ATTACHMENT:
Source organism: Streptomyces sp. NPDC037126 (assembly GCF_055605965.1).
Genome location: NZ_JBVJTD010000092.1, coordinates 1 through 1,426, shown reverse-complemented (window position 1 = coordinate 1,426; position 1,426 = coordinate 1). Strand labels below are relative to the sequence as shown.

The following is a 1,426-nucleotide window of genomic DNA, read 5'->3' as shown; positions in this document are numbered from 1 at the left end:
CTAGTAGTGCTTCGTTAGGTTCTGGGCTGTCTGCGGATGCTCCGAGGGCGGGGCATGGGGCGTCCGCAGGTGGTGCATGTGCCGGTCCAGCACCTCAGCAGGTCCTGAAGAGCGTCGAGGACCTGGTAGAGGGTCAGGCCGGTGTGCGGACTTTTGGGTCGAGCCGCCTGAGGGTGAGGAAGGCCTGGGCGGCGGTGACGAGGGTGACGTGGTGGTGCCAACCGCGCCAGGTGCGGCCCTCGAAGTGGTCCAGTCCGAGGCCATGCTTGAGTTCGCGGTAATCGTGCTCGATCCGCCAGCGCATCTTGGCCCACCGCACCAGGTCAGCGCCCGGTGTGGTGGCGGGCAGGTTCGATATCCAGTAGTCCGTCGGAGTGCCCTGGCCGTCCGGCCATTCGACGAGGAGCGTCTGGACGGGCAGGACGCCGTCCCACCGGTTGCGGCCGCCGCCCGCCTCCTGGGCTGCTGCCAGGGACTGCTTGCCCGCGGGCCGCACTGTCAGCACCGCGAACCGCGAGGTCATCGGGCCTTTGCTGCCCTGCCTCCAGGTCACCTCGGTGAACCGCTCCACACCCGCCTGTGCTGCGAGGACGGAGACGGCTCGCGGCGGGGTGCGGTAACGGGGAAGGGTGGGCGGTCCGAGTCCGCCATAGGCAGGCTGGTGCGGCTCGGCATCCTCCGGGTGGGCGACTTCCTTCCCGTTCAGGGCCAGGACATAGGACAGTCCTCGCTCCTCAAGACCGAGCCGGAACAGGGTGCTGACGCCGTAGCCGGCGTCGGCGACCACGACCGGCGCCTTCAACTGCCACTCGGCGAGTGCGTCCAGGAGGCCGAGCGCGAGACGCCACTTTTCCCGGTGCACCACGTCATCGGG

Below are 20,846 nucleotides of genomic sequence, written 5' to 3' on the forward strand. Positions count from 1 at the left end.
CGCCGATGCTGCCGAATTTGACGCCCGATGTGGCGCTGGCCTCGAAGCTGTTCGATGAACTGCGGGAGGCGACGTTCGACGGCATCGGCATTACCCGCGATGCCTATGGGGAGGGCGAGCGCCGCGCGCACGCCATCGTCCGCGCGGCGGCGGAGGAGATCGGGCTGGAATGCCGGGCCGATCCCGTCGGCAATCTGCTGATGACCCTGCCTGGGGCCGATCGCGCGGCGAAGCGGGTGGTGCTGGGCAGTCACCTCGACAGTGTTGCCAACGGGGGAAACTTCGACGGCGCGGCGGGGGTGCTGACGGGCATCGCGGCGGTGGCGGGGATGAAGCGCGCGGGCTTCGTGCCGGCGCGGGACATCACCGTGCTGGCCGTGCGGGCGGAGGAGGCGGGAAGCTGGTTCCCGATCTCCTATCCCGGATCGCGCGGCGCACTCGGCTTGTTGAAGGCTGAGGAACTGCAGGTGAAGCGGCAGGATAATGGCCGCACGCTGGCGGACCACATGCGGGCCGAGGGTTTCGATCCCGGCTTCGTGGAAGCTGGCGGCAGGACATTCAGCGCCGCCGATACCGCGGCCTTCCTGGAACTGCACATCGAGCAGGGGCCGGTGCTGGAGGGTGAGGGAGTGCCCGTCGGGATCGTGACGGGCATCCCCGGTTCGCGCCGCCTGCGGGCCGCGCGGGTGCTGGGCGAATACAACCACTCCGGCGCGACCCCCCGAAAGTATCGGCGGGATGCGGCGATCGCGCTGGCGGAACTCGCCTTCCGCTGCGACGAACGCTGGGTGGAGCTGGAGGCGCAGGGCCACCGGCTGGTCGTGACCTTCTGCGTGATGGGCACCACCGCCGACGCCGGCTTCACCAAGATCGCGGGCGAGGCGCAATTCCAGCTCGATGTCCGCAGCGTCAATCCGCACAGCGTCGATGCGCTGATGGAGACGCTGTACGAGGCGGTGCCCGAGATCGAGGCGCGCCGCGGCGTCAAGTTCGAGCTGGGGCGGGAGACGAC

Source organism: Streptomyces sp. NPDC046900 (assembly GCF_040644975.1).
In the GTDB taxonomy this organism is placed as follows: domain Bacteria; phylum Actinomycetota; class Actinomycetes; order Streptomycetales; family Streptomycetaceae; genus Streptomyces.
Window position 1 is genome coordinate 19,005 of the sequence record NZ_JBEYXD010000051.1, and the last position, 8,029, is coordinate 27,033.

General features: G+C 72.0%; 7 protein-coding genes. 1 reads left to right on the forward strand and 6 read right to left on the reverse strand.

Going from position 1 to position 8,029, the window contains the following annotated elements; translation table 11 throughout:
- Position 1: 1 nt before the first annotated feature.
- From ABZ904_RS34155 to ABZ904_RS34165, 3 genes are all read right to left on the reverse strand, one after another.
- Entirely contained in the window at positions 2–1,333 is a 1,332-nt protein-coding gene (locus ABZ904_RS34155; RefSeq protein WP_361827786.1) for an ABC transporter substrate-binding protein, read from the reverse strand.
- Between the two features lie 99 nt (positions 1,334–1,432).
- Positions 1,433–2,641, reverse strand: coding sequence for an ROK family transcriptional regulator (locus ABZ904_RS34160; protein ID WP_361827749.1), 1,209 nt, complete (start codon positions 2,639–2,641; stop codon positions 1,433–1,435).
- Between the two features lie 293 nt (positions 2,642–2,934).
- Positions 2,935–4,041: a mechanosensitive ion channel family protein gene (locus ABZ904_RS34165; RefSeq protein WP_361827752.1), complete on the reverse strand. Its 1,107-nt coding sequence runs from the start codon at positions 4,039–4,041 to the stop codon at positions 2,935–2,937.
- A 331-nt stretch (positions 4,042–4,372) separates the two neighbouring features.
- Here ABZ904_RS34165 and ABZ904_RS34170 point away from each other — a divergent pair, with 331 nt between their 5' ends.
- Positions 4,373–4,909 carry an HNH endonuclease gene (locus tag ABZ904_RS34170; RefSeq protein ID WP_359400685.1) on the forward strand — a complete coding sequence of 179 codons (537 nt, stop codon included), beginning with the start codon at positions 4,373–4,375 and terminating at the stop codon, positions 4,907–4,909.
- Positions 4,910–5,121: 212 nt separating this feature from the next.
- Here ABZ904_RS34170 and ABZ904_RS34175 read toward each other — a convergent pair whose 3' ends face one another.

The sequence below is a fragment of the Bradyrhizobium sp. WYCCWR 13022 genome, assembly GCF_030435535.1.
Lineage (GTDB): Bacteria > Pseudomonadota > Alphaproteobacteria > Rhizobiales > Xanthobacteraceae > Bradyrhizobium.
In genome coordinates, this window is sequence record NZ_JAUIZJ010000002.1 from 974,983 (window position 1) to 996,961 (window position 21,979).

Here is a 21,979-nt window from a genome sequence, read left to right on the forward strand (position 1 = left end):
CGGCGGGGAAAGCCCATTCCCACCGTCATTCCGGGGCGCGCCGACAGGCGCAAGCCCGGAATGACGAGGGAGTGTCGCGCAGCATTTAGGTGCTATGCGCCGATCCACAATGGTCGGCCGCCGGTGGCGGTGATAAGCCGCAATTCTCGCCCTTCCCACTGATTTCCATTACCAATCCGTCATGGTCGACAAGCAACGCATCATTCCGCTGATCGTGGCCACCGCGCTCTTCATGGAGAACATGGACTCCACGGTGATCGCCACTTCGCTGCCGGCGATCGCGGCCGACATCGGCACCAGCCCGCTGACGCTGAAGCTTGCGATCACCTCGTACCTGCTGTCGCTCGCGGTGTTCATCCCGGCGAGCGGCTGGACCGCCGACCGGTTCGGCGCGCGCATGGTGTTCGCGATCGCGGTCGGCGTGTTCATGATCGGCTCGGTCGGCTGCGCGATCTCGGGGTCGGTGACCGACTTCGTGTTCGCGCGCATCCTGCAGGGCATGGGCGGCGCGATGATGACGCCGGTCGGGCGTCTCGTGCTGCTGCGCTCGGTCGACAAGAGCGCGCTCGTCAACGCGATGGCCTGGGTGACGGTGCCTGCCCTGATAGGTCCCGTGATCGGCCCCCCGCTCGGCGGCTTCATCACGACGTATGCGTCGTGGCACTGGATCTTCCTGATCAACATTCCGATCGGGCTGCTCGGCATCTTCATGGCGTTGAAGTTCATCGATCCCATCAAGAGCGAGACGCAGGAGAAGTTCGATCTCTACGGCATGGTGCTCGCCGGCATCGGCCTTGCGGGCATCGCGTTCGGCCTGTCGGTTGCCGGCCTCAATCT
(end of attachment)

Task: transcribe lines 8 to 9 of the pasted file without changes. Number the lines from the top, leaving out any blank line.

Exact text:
In the GTDB taxonomy this organism is placed as follows: domain Bacteria; phylum Actinomycetota; class Actinomycetes; order Streptomycetales; family Streptomycetaceae; genus Streptomyces.
Window position 1 is genome coordinate 19,005 of the sequence record NZ_JBEYXD010000051.1, and the last position, 8,029, is coordinate 27,033.